Curtis E. Grace

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3,4-Methlylenedioxymethamphetamine (MDMA) administration (4 x 15 mg/kg) on a single day has been shown to cause path integration deficits in rats. While most animal experiments focus on single binge-type models of MDMA use, many MDMA users take the drug on a recurring basis. The purpose of this study was to compare the effects of repeated single-day(More)
During postnatal days (PD) 11-20, (+/-)3,4-methylenedioxymethamphetamine (MDMA) treatment impairs egocentric and allocentric learning, and reduces spontaneous locomotor activity; however, it does not have these effects during PD 1-10. How the learning impairments relate to the stress hyporesponsive period (SHRP) is unknown. To test this association, the(More)
We have previously shown that (±)-3,4-methylenedioxymethamphetamine (MDMA) treatment from postnatal days (P)11 to P20 leads to learning and memory deficits when the animals are tested as adults. Recently, the club drug 5-methoxy-N,N-diisopropyltryptamine (5-MeO-DIPT) has gained popularity. Due to the similarities between MDMA and 5-MeO-DIPT and the(More)
Previous findings showed allocentric and egocentric learning deficits in rats after MDMA treatment from postnatal days (PD) 11-20 but not after treatment from PD 1-10. Shorter treatment periods (PD 1-5, 6-10, 11-15, or 16-20) resulted in allocentric learning deficits averaged across intervals but not for any interval individually and no egocentric learning(More)
We previously showed that developmental 3,4-methylenedioxymethamphetamine (MDMA) treatment induces long-term spatial and egocentric learning and memory deficits and serotonin (5-HT) reductions. During brain development, 5-HT is a neurotrophic factor influencing neurogenesis, synaptogenesis, migration, and target field organization. MDMA (10 mg/kg × 4/d at 2(More)
Rats treated with (+)-methamphetamine (MA) on postnatal days (P) 11-20 exhibit long-term spatial and path integration (Morris water maze (MWM) and Cincinnati water maze (CWM)) learning deficits whereas those treated on P1-10 do not. MA treatment increases corticosterone release in an age-dependent U-shaped pattern that corresponds to the stress(More)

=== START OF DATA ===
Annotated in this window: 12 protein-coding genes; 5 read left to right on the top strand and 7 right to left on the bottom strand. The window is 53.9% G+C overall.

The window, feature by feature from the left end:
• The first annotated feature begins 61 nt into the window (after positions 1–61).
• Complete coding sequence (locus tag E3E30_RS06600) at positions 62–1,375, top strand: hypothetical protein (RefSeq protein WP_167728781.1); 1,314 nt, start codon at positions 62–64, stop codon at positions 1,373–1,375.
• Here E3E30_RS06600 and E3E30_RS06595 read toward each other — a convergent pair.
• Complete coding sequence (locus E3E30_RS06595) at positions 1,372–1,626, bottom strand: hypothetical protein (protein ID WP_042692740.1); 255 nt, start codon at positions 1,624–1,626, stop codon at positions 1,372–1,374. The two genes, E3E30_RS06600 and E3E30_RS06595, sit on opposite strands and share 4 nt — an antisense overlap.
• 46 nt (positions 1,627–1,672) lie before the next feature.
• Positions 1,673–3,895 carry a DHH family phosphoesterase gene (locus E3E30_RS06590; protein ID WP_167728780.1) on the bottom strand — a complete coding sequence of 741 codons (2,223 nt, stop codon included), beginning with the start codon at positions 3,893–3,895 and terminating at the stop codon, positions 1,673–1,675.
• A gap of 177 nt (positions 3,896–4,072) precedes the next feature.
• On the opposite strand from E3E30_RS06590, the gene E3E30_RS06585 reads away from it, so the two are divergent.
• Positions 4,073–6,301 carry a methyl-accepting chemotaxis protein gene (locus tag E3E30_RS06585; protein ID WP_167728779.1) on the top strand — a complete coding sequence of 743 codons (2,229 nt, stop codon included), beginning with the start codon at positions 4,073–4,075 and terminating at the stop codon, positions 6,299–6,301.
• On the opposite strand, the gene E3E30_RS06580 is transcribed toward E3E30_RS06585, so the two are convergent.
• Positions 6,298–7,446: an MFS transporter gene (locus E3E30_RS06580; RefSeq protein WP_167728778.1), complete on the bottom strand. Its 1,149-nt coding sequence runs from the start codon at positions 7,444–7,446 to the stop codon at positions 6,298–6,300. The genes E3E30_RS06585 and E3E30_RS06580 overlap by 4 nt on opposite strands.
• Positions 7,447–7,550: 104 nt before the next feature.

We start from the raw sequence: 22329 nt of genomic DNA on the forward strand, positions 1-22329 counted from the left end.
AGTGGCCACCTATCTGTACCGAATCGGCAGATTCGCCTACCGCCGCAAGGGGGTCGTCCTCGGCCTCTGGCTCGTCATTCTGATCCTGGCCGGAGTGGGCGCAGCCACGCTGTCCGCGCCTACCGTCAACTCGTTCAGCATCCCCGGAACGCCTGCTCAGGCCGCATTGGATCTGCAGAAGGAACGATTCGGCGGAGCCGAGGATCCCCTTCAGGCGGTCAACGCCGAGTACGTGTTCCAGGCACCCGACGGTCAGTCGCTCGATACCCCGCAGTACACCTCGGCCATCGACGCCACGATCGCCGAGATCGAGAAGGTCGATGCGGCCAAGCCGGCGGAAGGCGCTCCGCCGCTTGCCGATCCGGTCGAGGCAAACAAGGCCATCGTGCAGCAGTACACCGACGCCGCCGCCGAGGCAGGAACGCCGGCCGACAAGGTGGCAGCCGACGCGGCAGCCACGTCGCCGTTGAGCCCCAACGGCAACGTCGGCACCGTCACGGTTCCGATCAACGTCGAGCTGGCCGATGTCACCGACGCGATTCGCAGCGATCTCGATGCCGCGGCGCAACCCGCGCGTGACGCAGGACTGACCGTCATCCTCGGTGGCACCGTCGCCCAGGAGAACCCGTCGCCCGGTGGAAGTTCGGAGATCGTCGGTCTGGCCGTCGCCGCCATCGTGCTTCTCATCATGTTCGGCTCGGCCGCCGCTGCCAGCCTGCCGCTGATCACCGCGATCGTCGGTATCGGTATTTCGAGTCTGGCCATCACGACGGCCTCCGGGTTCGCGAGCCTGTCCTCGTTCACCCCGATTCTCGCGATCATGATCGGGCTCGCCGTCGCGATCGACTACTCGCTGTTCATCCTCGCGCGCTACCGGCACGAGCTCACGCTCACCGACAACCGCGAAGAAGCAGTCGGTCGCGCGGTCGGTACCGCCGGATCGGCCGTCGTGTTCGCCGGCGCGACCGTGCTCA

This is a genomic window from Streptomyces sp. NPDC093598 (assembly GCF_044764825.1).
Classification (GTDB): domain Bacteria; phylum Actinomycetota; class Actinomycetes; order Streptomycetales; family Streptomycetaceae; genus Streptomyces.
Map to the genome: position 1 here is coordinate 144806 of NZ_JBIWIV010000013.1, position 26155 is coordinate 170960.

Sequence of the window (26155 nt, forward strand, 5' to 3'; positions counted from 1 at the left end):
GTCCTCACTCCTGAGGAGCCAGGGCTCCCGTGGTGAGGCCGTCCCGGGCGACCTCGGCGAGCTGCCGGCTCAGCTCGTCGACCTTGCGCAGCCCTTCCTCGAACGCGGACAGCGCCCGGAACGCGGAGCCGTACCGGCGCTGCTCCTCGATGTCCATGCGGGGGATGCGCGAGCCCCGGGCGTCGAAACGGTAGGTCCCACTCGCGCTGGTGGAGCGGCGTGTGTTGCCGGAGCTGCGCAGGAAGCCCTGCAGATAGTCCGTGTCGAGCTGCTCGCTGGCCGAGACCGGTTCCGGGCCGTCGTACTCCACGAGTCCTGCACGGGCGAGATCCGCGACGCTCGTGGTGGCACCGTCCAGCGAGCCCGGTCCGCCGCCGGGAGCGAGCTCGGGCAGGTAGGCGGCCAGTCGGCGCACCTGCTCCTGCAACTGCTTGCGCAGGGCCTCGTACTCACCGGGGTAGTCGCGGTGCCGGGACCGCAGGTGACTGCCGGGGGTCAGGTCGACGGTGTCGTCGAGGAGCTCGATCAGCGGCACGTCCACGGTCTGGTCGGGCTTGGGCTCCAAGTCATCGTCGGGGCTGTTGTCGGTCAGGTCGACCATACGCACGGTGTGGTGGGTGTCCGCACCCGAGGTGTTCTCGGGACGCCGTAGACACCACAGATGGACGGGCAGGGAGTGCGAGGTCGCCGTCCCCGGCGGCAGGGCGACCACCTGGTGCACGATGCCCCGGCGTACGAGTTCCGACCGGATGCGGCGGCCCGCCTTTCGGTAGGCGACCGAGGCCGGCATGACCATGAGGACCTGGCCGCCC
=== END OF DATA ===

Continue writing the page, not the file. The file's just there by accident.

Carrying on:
Postnatal day (P)11-20 (+)-methamphetamine (MA) treatment impairs spatial learning and reference memory in the Morris water maze, but has marginal effects on learning in a labyrinthine maze. A subsequent experiment showed that MA treatment on P11-15, but not P16-20, is sufficient to induce Morris maze deficits. Here we tested the effects of P11-15 MA(More)
Despite restrictions, exposure to lead (Pb) continues. Moreover, exposure varies and is often higher in lower socioeconomic status (SES) families and remains a significant risk to cognitive development. Stress is another risk factor. Lower SES may be a proxy for stress in humans. When stress and Pb co-occur, risk may be increased. A few previous experiments(More)
Developmental exposure to manganese (Mn) or stress can each be detrimental to brain development. Here, Sprague-Dawley rats were exposed to two housing conditions and Mn from postnatal day (P)4-28. Within each litter two males and 2 females were assigned to the following groups: 0 (vehicle), 50, or 100 mg/kg Mn by oral gavage every other day. Half the(More)
RATIONALE In rats, neurotoxic doses of methamphetamine (MA) induce astrogliosis, long lasting monoamine reductions, reuptake transporter down-regulation, and learning impairments. OBJECTIVE We tested whether comparable effects occur in C57BL/6 mice. METHOD C57BL/6 mice were treated with 10mg/kgs.c.x4 MA on a single day and evaluated at various intervals(More)